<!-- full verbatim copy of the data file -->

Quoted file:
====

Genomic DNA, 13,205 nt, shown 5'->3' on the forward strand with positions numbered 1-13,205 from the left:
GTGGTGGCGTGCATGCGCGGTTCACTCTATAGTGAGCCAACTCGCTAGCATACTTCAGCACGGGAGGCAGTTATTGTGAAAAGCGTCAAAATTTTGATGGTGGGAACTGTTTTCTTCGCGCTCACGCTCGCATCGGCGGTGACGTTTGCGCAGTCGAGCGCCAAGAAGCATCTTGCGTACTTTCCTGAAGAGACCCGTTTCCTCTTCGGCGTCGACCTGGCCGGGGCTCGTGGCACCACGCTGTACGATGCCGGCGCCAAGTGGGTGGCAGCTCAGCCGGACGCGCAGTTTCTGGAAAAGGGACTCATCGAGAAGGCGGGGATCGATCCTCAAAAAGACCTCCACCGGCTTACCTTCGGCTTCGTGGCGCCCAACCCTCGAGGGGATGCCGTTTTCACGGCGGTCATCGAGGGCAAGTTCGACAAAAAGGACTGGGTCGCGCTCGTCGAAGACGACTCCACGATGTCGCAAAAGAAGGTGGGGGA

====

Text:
Genomic DNA, 13,205 nt, shown 5'->3' on the forward strand with positions numbered 1-13,205 from the left:
GTGGTGGCGTGCATGCGCGGTTCACTCTATAGTGAGCCAACTCGCTAGCATACTTCAGCACGGGAGGCAGTTATTGTGAAAAGCGTCAAAATTTTGATGGTGGGAACTGTTTTCTTCGCGCTCACGCTCGCATCGGCGGTGACGTTTGCGCAGTCGAGCGCCAAGAAGCATCTTGCGTACTTTCCTGAAGAGACCCGTTTCCTCTTCGGCGTCGACCTGGCCGGGGCTCGTGGCACCACGCTGTACGATGCCGGCGCCAAGTGGGTGGCAGCTCAGCCGGACGCGCAGTTTCTGGAAAAGGGACTCATCGAGAAGGCGGGGATCGATCCTCAAAAAGACCTCCACCGGCTTACCTTCGGCTTCGTGGCGCCCAACCCTCGAGGGGATGCCGTTTTCACGGCGGTCATCGAGGGCAAGTTCGACAAAAAGGACTGGGTCGCGCTCGTCGAAGACGACTCCACGATGTCGCAAAAGAAGGTGGGGGA